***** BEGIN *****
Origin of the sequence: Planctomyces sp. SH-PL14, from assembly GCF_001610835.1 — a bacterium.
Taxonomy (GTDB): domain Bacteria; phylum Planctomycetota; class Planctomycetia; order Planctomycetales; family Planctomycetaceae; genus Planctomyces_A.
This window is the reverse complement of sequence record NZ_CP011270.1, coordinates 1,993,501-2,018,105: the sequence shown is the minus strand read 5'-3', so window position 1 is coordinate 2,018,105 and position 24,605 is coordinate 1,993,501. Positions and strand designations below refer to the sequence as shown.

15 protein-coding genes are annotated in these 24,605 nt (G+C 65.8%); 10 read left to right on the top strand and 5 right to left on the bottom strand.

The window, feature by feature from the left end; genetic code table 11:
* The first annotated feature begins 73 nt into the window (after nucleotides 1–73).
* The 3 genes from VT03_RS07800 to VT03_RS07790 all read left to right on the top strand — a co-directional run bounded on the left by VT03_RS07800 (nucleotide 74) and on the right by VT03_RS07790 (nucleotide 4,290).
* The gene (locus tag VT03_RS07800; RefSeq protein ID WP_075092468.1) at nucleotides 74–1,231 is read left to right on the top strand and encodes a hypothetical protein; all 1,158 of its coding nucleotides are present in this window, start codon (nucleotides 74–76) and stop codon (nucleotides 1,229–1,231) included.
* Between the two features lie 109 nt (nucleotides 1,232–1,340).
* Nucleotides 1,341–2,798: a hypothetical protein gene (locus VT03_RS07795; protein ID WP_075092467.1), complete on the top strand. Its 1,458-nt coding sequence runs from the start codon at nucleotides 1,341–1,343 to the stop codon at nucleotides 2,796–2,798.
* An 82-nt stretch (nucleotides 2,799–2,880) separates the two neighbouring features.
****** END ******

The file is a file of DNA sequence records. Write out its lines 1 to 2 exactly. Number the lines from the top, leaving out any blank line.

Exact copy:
Origin of the sequence: Planctomyces sp. SH-PL14, from assembly GCF_001610835.1 — a bacterium.
Taxonomy (GTDB): domain Bacteria; phylum Planctomycetota; class Planctomycetia; order Planctomycetales; family Planctomycetaceae; genus Planctomyces_A.